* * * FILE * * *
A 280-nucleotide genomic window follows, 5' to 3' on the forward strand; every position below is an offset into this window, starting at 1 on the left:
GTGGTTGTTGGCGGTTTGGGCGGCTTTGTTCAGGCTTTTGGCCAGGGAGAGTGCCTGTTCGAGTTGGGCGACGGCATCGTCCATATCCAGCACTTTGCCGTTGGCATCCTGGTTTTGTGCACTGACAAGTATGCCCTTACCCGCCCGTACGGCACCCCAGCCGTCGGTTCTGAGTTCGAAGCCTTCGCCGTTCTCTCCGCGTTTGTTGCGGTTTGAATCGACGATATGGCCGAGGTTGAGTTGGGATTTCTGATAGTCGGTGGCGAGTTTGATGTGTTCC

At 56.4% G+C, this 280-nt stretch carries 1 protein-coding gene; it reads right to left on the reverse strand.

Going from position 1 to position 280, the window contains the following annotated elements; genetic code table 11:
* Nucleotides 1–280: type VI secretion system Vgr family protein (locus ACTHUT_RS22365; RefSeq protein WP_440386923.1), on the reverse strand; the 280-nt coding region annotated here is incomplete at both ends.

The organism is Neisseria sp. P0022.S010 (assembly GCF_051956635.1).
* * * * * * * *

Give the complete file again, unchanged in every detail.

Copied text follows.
A 280-nucleotide genomic window follows, 5' to 3' on the forward strand; every position below is an offset into this window, starting at 1 on the left:
GTGGTTGTTGGCGGTTTGGGCGGCTTTGTTCAGGCTTTTGGCCAGGGAGAGTGCCTGTTCGAGTTGGGCGACGGCATCGTCCATATCCAGCACTTTGCCGTTGGCATCCTGGTTTTGTGCACTGACAAGTATGCCCTTACCCGCCCGTACGGCACCCCAGCCGTCGGTTCTGAGTTCGAAGCCTTCGCCGTTCTCTCCGCGTTTGTTGCGGTTTGAATCGACGATATGGCCGAGGTTGAGTTGGGATTTCTGATAGTCGGTGGCGAGTTTGATGTGTTCC

At 56.4% G+C, this 280-nt stretch carries 1 protein-coding gene; it reads right to left on the reverse strand.

Going from position 1 to position 280, the window contains the following annotated elements; genetic code table 11:
* Nucleotides 1–280: type VI secretion system Vgr family protein (locus ACTHUT_RS22365; RefSeq protein WP_440386923.1), on the reverse strand; the 280-nt coding region annotated here is incomplete at both ends.

The organism is Neisseria sp. P0022.S010 (assembly GCF_051956635.1).